Approaches to remove the Samsung UI from your Smartphone


Android is an open source framework. That implies that third-party manufacturers can practically do everything they want with it. A case of this is Samsung’s customized UI layer, One UI which frequently gets itself the subject of warmed debates – not every person is a fan. In the event that you want to expel the UI from your phone, we have several different answers to help you out, regardless of whether you’re the average user or an Android expert.


What is TouchWiz/Grace UX/Samsung Experience/One UI?

All Samsung smartphones accompany Samsung’s unique interface, regardless of whether it be TouchWiz, Samsung Experience, Grace UI, or the enhanced One UI. Beginning with Galaxy Note 7 which has a new interface design called Grace UX, despite the fact that it has been experienced a few name changes. With the Korean manufacturer’s device update to Android Nougat, this new structure was extended. The interface has changed a bit along the way, which is the thing that we can see on devices, for example, the Galaxy S8. The Galaxy Note 9, Galaxy S10, S10 Plus, S10e, then again, are transported with the most recent version of Samsung’s user interface – One UI.

Disable Samsung apps:

Clearly, this won’t totally erase the Samsung UI from your device, yet it will dispose of those irritating updates that the pre-installed apps continually ask for and which consistently eat up your internal memory. We can dispose of the notifications and the apps that Samsung pre-installs.

You can start by disposing of the shortcut and widget, however, to really stop the app, you’ll have to go to Settings > Applications > Application manager, search for the offending app and select it.


When you’re in the app information:

  • Deselect the option Show notifications
  • Erase the cache
  • Erase data
  • Lastly, tap on Disable.

This way, the app will remain in a sort of hibernation mode, it won’t update, and it will just occupy the initial space it came with. On the off chance that you want to turn it back on, you should simply go to the application manager again and under ‘disabled’, you’ll see all the apps you’ve turned off.

Install a different launcher so you don’t have to look at the Samsung UI

This is the most extreme change you can make without rooting your phone. On the off chance that the icons or the high-contrast background of TouchWiz aren’t just as you would prefer, you can generally alter the look to make your Android experience more bearable.

With a customized launcher, you can change the presence of the desktop and icons. It just requires you heading off to the Google Play Store and downloading one of the numerous accessible launchers. The most prominent ones are Nova, Apex, and Microsoft Launcher. You can discover a selection of the best launchers here.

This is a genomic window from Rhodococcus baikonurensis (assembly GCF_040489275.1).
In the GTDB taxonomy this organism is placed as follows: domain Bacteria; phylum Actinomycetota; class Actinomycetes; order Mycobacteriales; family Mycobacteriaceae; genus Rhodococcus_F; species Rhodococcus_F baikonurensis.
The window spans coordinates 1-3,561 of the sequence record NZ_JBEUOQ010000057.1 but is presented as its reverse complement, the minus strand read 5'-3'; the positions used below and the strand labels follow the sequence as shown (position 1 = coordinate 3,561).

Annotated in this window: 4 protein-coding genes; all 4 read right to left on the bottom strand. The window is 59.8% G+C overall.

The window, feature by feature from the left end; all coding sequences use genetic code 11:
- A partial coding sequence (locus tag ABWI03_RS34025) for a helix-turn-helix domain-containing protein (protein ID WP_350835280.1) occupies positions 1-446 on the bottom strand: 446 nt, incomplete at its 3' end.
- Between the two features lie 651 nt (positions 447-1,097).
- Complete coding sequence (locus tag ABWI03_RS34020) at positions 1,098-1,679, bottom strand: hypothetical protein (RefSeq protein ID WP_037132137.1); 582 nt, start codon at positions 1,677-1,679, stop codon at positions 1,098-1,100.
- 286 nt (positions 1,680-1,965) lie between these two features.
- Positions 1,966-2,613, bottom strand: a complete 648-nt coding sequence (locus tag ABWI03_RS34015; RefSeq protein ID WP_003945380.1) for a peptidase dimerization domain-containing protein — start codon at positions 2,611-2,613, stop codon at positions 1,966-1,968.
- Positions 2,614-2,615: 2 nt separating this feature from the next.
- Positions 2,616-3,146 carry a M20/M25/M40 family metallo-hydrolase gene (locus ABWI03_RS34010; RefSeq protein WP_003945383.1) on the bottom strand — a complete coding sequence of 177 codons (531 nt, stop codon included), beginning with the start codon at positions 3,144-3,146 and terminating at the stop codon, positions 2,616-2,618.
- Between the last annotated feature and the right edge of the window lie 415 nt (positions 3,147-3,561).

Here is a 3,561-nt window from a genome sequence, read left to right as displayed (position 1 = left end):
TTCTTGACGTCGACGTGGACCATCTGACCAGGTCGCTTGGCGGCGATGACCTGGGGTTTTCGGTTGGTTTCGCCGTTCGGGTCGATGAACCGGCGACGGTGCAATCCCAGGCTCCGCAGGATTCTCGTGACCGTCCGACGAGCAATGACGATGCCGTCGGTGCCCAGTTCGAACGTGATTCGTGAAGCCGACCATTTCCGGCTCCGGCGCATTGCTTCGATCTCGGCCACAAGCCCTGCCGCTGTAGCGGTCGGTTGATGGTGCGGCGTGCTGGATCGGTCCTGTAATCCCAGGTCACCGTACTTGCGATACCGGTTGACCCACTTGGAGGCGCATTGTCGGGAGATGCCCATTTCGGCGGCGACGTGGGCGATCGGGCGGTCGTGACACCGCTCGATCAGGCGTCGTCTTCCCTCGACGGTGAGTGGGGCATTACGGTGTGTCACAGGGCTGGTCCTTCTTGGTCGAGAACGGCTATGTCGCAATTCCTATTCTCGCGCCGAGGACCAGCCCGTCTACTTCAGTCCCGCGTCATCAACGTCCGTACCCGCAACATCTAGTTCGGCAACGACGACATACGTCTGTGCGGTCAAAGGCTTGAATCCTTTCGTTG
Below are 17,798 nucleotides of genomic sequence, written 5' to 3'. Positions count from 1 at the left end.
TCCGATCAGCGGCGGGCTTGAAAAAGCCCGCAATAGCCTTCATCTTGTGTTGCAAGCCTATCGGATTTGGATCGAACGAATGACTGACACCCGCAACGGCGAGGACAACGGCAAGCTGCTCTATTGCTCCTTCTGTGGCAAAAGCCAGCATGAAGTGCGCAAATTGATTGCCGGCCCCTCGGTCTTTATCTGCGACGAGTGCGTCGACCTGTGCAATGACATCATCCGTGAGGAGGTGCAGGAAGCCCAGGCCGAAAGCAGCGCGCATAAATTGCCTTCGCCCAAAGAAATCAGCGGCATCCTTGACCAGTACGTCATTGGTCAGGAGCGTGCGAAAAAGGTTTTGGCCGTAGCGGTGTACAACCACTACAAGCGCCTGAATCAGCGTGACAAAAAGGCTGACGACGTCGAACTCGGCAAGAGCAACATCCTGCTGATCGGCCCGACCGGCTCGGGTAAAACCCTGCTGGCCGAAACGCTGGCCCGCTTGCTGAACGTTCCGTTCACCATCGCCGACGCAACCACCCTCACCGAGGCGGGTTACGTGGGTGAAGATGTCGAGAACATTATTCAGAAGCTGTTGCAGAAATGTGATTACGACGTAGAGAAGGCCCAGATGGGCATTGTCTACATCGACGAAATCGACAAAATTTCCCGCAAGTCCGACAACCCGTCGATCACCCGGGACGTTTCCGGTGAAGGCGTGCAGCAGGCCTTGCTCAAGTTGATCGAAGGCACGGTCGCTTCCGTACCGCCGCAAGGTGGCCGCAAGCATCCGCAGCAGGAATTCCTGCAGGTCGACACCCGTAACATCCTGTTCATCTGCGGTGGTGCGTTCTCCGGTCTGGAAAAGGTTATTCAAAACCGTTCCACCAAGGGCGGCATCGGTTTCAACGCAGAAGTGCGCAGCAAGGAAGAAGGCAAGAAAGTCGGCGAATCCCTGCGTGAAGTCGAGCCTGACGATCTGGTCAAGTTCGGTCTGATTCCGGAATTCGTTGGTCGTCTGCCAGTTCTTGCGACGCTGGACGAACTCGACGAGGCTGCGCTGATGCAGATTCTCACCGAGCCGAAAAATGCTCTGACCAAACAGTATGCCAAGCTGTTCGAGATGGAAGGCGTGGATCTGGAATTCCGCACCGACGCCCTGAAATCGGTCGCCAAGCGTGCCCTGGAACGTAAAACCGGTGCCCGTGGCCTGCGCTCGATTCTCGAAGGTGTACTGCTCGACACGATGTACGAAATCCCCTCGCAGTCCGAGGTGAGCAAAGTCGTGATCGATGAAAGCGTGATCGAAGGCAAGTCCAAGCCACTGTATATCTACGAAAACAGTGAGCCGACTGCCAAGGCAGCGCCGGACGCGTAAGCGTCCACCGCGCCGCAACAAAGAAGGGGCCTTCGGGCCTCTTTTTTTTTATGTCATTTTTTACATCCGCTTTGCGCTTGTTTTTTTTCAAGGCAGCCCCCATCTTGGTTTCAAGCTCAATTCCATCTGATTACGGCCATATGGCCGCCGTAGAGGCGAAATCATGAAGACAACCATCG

Head to the Google Play Store and install whichever you like most. The first time you open it, it will ask you which launcher you’d like to utilize. Pick the launcher you just installed and click on ‘always.’ If for some reason you want to return to TouchWiz, you can change this in Settings > Default Apps > Home screen, select your launcher and snap on the home button.

Erase TouchWiz/One UI: root and install an AOSP ROM

On the off chance that you want to totally expel Samsung’s UI from your device, your solitary option is to flash your device with another ROM that doesn’t have a Samsung’s fingerprints on it. This will void your guarantee, however, as the Knox counter will be set to zero. To flash your Samsung, the first thing you’ll need is Odin.

To erase Touchwiz or another Samsung UI from your phone, you’ll need a couple of things: first, install a custom recuperation and after that install the new ROM from the custom recovery. Some ROMs come pre-rooted by default, however, for others it’s optional.


The most well-known custom recovery for Samsung is TWRP. To install it, you’ll need the definite file for your phone model. You can download it from its official page: devices supported by TWRP. To install the recovery with Odin, you’ll need the file with the .tar extension.

At the point when the custom recovery is prepared, you can begin searching for a ROM without TouchWiz or some other Samsung UIs.

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Do you like TouchWiz/One UI? If not, what changes did you do to make the UI more endurable? Let us know in the remarks below!

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